thoughtful analyses of events. Through him, one learns of the complex social hierarchy
of the Colonial Administrative Serviced (CAS), which reflected the class stratification of the
metropole and of the ramified relationships between the branches of colonial government.
In this account, Africans are not cast as a group of anonymous extras, but rather are brought forth as individuals whose characters are fully developed and placed in the broader
Context of the times. Their aspirations and travails are objectively recounted, as are their
Interactions with a colonial government which they sometimes resented but upon which
Their security and well-being often depended.
That Gavaghan was able to establish close relationships with so many Africans then and
later speaks to his great interpersonal skills as well as his willingness to breach the social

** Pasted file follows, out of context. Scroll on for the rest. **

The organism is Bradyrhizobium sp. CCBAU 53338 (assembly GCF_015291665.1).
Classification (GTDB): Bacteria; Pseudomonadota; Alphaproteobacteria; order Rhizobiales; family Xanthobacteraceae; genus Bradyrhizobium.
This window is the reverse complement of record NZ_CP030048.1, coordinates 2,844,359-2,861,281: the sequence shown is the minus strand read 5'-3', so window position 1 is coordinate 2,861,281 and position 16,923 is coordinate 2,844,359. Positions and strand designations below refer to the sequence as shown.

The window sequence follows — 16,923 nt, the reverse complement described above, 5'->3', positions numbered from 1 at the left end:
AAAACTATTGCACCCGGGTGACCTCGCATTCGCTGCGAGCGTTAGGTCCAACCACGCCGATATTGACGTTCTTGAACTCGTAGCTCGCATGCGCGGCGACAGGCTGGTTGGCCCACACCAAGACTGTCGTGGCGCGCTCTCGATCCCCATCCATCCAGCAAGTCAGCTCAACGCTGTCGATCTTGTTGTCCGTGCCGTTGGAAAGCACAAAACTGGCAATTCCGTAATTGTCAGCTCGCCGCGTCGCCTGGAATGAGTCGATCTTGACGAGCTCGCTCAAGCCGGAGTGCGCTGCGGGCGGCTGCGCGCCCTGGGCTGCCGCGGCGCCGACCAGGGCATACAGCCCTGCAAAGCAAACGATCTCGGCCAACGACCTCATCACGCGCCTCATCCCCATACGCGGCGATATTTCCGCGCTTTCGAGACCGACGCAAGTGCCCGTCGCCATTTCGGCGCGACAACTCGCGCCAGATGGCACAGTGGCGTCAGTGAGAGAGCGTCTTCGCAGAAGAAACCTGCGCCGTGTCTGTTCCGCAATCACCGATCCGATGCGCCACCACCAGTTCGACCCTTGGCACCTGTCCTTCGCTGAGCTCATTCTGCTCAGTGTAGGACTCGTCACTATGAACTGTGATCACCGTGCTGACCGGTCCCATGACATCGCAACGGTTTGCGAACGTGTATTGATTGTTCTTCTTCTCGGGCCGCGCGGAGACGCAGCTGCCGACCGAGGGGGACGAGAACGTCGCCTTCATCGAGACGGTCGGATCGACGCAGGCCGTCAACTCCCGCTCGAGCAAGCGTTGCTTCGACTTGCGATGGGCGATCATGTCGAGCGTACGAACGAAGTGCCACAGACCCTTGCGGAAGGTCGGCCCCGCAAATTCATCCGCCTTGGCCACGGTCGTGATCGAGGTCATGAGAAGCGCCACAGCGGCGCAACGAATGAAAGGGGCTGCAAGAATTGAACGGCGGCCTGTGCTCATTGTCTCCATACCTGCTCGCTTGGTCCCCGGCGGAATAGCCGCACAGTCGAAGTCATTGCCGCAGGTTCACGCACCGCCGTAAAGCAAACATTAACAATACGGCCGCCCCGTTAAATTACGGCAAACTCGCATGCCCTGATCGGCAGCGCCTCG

restraints of a rigid and hierarchical European class system. In so doing, he was better able
to apply colonial policy at a local level so that it best met the needs of Africans.
The author has arranged his account in a chronological manner structured around his
Various postings. These included Kitui, Nyanza, Kisii, Kisumu, Mandera, Kakamega,
Mombasa Taita-Taveta, Kiambu, Samburu and Nyeri. Throughout these assignments, he had to deal with issues as diverse as nomadic Samburu grazing practices and land consolidation
among the agricultural Kikuyu. His detailed and interesting accounts of these provide a
window into the daily life of a district commissioner and the challenges he faced trying
to resolve local problems equitably.
Toward the end of his career as a colonial servant, Gavaghan was assigned greater and
broader responsibilities beginning in 1957 with his appointment as Officer-in-Charge of
Rehabilitation of Mau Mau detainees.
He later became Under-Secretary for Africanisation of the Overseas Civil Service, and
Interim Permanent Secretary in the cabinet office. In 1962-63, the United Nations
asked him to assume the chairmanship of the Administrative, Unification Commission of